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MagazineEpicurean AdventuresDiningHail, Caesar: The Origin of the Caesar Salad at 100

Hail, Caesar: The Origin of the Caesar Salad at 100

Americans are precious about food lore, particularly the origins of their favorite dishes. Tell them that French fries are Belgian or that pasta originated in China, and their eyes widen almost as fast as their belts tighten.   

Entire movies are made from food stories — Netflix’s Unfrosted, the comic origin story of the Pop Tart, comes to mind, and The Founder, a 115-minute movie about McDonald’s starring Beetlejuice. Naturally, these stories should be taken with a grain of salt (or sometimes an entire salt mine). A case in point is the venerable Caesar Salad, which purportedly celebrated its centennial this Fourth of July.

David Burke’s New American Classics: A Cookbook traces the salad’s origins to a particularly busy July 4 evening in 1924, when Tijuana restaurateur Caesar Cardini improvised it table-side to impress his Hollywood clientele. Caesar’s Place (not the grill, nor the palace, for that matter) was a hotspot for movie stars in the 20s who did their Prohibition-era drinking south of the border.

“Prepared tableside, a coddled egg, the pièce de résistance in the creation of a creamy, stick-to-your-ribs dressing, the show came with the shaving of the cheese, the mashing of the anchovies, and the breaking of the egg over the crisp romaine leaves,” wrote collaborators Burke and Judith Choate in 2006.

Et tu, Crouton?

However, as they say, failures are orphans, and success has many fathers. Among the salad daddies is filmmaker Francis Ford Coppola, at least by proxy via his brasserie Cafe Zoetrope. Printed proudly atop the North Beach establishment’s menus is a claim that the Caesar Salad was invented there, or at least in the same building. Five years ago, however, Soleil Ho, writing for the San Francisco Chronicle, did some sleuthing and deduced that it’s doubtful that the salad was invented in San Francisco, let alone on the premises that would eventually become Cafe Zoetrope.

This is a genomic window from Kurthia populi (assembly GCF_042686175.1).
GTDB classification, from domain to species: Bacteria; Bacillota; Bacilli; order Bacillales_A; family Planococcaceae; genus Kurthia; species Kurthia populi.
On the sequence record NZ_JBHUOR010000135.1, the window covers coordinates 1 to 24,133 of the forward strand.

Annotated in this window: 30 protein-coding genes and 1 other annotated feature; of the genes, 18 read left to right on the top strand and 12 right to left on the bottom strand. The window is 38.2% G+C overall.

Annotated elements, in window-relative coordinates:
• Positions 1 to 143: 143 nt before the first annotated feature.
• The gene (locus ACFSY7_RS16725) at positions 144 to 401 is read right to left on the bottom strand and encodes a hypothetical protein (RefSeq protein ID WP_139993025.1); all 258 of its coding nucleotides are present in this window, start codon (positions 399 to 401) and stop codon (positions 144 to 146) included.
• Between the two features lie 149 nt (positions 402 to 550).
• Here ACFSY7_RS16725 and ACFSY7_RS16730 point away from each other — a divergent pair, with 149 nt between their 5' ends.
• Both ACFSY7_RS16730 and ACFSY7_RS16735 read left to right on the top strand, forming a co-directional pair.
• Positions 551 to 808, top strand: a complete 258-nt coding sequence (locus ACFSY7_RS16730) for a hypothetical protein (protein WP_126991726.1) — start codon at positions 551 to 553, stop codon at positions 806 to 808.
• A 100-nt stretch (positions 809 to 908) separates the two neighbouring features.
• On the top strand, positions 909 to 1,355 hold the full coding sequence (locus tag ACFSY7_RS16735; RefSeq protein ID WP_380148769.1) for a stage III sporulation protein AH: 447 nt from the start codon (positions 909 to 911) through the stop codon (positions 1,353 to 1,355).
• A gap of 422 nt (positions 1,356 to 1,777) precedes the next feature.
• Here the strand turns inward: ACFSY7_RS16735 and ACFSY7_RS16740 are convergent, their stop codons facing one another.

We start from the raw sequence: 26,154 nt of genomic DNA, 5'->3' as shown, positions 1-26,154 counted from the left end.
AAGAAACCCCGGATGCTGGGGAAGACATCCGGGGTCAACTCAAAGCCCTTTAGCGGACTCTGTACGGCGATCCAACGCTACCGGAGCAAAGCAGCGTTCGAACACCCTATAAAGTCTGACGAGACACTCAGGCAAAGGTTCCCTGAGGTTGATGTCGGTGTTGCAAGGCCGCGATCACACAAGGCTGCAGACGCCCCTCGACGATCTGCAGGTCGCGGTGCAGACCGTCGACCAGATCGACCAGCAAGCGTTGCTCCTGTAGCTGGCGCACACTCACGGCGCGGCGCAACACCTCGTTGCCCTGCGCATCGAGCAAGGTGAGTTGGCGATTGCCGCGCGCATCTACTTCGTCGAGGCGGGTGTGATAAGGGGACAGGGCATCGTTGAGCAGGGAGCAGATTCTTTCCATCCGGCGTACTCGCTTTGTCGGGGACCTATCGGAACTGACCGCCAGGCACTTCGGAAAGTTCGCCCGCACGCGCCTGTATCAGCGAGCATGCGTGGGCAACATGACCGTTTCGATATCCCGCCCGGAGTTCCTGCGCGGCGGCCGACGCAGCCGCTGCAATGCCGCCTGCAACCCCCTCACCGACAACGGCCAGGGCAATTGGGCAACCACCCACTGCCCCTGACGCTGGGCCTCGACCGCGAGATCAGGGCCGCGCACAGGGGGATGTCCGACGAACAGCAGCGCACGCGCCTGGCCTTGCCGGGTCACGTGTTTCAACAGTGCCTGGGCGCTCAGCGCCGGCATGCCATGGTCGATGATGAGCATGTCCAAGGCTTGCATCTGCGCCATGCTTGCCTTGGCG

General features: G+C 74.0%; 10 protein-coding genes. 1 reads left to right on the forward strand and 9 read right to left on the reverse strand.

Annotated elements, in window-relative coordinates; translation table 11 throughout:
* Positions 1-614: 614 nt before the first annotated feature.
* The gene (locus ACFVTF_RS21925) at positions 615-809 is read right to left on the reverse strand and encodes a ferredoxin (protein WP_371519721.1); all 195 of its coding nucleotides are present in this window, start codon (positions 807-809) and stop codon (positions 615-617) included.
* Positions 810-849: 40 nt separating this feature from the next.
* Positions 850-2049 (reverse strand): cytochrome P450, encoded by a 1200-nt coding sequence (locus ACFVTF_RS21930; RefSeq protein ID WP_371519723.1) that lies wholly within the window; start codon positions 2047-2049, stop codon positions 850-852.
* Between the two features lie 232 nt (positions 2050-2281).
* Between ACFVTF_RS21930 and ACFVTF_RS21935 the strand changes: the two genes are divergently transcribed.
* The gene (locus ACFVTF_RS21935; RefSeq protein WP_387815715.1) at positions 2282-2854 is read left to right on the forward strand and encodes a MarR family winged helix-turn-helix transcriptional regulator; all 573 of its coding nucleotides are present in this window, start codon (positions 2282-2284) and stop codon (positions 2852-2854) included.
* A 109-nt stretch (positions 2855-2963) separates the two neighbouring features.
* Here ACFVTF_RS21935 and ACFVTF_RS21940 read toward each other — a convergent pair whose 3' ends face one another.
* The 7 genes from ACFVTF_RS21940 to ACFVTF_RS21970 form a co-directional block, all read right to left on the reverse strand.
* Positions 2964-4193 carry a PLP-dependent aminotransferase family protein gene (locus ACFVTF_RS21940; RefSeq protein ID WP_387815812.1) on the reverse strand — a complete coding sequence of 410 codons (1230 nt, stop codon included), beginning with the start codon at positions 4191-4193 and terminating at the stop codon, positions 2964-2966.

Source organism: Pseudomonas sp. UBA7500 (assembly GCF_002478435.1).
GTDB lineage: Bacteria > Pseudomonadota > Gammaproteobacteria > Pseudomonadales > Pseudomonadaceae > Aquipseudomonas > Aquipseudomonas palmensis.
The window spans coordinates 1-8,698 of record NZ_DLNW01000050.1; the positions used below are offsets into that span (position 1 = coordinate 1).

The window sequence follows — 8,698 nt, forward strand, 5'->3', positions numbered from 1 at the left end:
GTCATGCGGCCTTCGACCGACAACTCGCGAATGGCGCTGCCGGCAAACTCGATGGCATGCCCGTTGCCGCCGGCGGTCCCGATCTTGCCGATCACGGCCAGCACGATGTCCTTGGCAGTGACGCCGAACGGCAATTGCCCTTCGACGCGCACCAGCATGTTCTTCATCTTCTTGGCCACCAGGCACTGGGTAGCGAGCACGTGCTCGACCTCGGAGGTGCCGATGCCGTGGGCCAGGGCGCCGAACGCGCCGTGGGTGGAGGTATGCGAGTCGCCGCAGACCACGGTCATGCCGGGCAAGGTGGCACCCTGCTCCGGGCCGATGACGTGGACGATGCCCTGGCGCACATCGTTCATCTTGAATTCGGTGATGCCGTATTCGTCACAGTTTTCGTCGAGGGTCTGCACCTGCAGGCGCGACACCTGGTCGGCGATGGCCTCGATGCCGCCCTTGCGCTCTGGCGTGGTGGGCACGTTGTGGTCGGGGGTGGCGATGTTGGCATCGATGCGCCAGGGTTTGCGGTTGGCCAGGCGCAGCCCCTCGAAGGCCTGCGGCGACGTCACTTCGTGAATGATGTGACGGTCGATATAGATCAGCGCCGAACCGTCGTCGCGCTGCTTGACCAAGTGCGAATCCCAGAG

“The menu ties it to a San Franciscan ‘Caesar’s Grill,’ one of the building’s original tenants, a claim repeated by Chronicle reporter Jim Walls in 1959, though I could find no evidence tying Cardini to that restaurant,” Ho observed. She also pointed to a 1911 classified ad in the Chron archives about a lost purse at Caesar’s Grill, “when Cardini would have been a 15-year-old boy living in northern Italy.”

Caesar's Grill

That said, if Coppola is inclined to make his own foodie movie about an Italian whiz kid restaurateur who innovates a namesake salad in the last days of Barbary Coast-era San Francisco, made with the vision and sweeping scope for which his films are known (like Megalopolis, in which Adam Driver plays…wait for it…Caesar!)… Suffice it say, I’m in.

But hold the anchovies.

Daedalus Howell
Daedalus Howellhttps://dhowell.com
Welcome to one man's search for meaning through media making. Whether you're an active "creative," or an artist-adjacent culture serf, perhaps you will find my (mis)adventures in the screentrade, publishing, journalism and other arts edifying and inspiring — or at least mordantly humorous. More about me here.

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